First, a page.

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Investment TIPS to Care About


Back in 1997, the U.S. government issued Treasury Inflation-Protected Securities (TIPS), which are backed by the credit and full faith of the government and guarantees that their value will not be eroded by inflation; thus, providing risk-free asset for investors in the U.S.

Both TIPS face value and coupon payments are indexed to keep up with inflation and to protect buying power, while their returns are set in real inflation-adjusted terms.

Under positive inflation (versus deflation) conditions, actual returns are below the nominal gains quoted on traditional (without inflation adjustment) bonds. Estimating for the real interest rate, we get:

real interest rate = nominal interest rate - expected inflation rate

Or, to be more exact, the actual formula using these variables will be:

(1 + nominal interest rate) = (1+ real interest rate) * (1 + expected inflation rate)

We determine nominal interest rates by adding the compensation expected to keep up with inflation and a real interest rate of return for the investment. Surely, bond prices and interest rates can be impacted by supply and demand. And real interest rates may take a negative value, as mentioned above.

Of course, investors hope for a positive nominal return on investment (the very reason for investing, obviously); however, the gain might not catch up with the inflation rate. TIPS, compared to conventional bonds, provide returns which are quoted as real interest rates.

TIPS nominal returns cannot be predicted in advance since they are determined by the actual inflation experienced. It also follows that nominal returns can be determined for conventional bonds; however, their real returns can only be determined after monitoring the realized inflation track until the maturity date.

Adjustments of inflation for TIPS are set to the Consumer Price Index for All Urban Consumers (CPI-U). Such adjustments are observed according to the “accrued principal,” a dedicated term used for TIPS.

Accrued principal is the value after due adjustment for inflation of the original face value at the time the TIPS was issued. Inflation adjustments for TIPS are achieved through the coupon rate being paid on the accrued principal value, not on the value of the nominal initial face.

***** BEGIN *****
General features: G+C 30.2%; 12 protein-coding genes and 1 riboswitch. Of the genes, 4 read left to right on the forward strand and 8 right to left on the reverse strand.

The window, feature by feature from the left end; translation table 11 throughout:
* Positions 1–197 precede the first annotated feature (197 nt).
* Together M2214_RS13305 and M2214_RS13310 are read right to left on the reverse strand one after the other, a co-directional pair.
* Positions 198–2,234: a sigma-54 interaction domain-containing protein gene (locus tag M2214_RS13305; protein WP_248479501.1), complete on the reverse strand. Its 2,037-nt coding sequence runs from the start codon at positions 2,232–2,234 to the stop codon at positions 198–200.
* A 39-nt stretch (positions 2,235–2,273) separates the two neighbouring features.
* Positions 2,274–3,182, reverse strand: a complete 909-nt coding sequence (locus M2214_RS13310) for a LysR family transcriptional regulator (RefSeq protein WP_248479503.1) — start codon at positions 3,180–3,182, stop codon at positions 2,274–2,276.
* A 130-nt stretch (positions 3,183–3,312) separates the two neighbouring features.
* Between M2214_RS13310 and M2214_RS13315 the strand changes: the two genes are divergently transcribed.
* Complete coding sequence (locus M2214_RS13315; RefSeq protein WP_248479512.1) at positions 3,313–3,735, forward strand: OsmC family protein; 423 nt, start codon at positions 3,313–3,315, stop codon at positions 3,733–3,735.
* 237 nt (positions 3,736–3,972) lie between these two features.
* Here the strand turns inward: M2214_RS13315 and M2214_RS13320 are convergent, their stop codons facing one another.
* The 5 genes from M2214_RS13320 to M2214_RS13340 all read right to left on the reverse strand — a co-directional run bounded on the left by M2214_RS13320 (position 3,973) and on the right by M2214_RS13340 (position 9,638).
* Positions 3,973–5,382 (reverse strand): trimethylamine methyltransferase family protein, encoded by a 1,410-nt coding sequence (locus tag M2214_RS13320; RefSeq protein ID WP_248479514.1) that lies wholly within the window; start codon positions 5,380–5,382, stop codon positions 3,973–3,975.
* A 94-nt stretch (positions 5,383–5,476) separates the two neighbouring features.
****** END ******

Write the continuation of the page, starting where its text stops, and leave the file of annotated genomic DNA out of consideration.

Likewise, during maturity, the investor gets back the accrued principal, not the nominal face amount. An inflation-adjusted value is paid at a real coupon rate and an inflation-adjusted value is paid at maturity.

During deflation, the accrued principal can go down; however, it is protected against dipping below its original par value. What this signifies is that TIPS on the secondary markets having lower accumulated principal can provide higher protection during deflation, considering all other factors unchanged.

On the other hand, deflation that is not substantial enough to make the accrued principal to drop below its original par value will adversely affect TIPS in relation to conventional bonds. As a general rule, the goal of TIPS is to protect investments from unpredictably high inflation; thus, acquiring TIPS with a lower relative accrued principal is a supplementary factor in selecting certain TIPS to buy.

TIPS are available in nominal dollars. The ask price for TIPS on the secondary market is set in real terms, quoted as a percentage value of the accrued principal after adjustment for inflation. The actual price paid is computed as the ask price multiplied by the accrued principal, then divided by 100.

Since 1997, TIPS bonds and notes have been issued. From that time until the middle of 2002, every TIPS auction covering different maturities yielded an initial real return over 3%.

Fortunate investors in 1998 and 1999 could have acquired 30-year TIPS giving almost 4%, while 10- and 20-year TIPS gains were more than 4% in 1999 and 2000. TIPS yields have dropped since then.

A TIPS auction for a five–year note conducted in October 2010 made news as the real yield dropped below zero (at negative 0.55%) only for the first time. Buyers of such issues have resigned themselves to returns not protected from inflation.

Although unusual then, negative returns for TIPS have recently become a more common occurrence nowadays.

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